The global economic crisis has once again highlighted the need for effective risk management and corporate governance structures with suitable checks and balances. Bahrain has taken steps to update corporate governance for listed companies and in March 2010 issued a new Corporate Governance Code (the Code) for Bahrain’s public companies which mirrors many of the standards found in other markets such as director independence and training and the formation of audit, nomination and remuneration committees.
The Code, which was developed by the National Steering Committee on Corporate Governance in cooperation with the Ministry of Industry and Commerce (the MOIC) and the Central Bank of Bahrain (the CBB) following a consultation period of more than a year and review of more than 25 national and company governance codes from other countries, becomes effective on 1 January 2011. All Joint Stock companies which are incorporated under the Bahrain Commercial Companies Law must adhere to the Code by the end of 2011 or explain to their shareholders why they are not doing so. The Code states that initially it will apply only to public companies but is intended to be used as a model by all other companies to the extent that it applies in their circumstances. That said, public statements from the CBB have stated that the Code will also apply to all CBB licensees that are incorporated as companies.
The Code, which establishes a minimum standard of best-practice corporate governance principles, supplements the principles of corporate governance which already exist within Bahrain’s legislative framework, such as rules on fiduciary duties, board and shareholder meetings and dealing with company shares.
Principle based code
The Code consists of nine principles:
- The company shall be headed by an effective, collegial and informed board;
- The directors and officers shall have full loyalty to the company;
- The board shall have rigorous controls for financial audit, internal control and compliance with the law;
- The company shall have rigorous procedures for appointment, training and evaluation of the board;
- The company shall remunerate directors and officers fairly and responsibly;
- The board shall establish a clear and efficient management structure;
- The board shall communicate with shareholders and encourage their participation;
- The company shall disclose its corporate governance; and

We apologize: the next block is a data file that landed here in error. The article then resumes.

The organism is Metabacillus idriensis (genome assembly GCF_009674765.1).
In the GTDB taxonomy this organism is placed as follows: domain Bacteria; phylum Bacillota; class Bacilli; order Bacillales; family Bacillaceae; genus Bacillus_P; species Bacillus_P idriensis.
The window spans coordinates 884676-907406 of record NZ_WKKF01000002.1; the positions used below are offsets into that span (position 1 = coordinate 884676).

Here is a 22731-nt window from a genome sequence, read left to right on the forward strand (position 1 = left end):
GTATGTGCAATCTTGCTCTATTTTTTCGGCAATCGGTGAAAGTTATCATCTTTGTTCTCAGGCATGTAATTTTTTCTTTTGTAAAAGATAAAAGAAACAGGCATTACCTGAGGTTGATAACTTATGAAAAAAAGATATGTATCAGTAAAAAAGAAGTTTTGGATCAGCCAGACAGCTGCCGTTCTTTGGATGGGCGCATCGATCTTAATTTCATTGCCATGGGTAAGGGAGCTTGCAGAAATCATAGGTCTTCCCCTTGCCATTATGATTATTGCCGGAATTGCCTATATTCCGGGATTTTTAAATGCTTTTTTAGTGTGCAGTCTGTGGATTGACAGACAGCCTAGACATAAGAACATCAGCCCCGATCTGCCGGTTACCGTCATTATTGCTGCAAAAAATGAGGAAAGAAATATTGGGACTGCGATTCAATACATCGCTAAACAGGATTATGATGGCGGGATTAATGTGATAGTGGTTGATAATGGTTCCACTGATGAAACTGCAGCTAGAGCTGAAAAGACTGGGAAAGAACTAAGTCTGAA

- Companies which refer to themselves as “Islamic” must follow the principles of Islamic Shari’a.
These principles are each followed by one or more broad directives for applying the principle. The Code states that the principles and directives should be complied with. The directives are supplemented by a number of recommendations. While compliance with the recommendations is not mandatory, if a company decides not to comply with a specific recommendation (or other aspects of the Code), it must explain its non-compliance in a “comply or explain” report disclosed under principle 8 of the Code.
Features of the Code
The Code contains a number of interesting features.
Directive 1.3 states that, “No individual or group of directors should dominate the board’s decision making” and includes a recommendation that “the board should review the independence of each director at least annually.” Further, the Code recommends that the Chairman of the board and the CEO should not be the same person, and that at least 50% of the board of directors be non-executive directors.
This aspect of the Code contrasts with the situation in many unlisted family owned companies. The issue of family influence is particularly relevant for unlisted CBB regulated companies that may, given references in the Code to expected revisions of the Code applying to other types of companies, fall within the ambit of the Code in the future. Clear separation between the board, the management and the shareholders is an important aspect of corporate governance and this feature of the Code will further enhance the CBB’s reputation for regulation in this sector to improve transparency within the management of companies.
Loyalty to the company
Directive 2.1 addresses accountability and makes it clear that every director and officer should understand that they are personally accountable to the company and its shareholders and can be sued if they breach their duty of loyalty owed to the company. This duty of loyalty places the following obligations on each director and officer: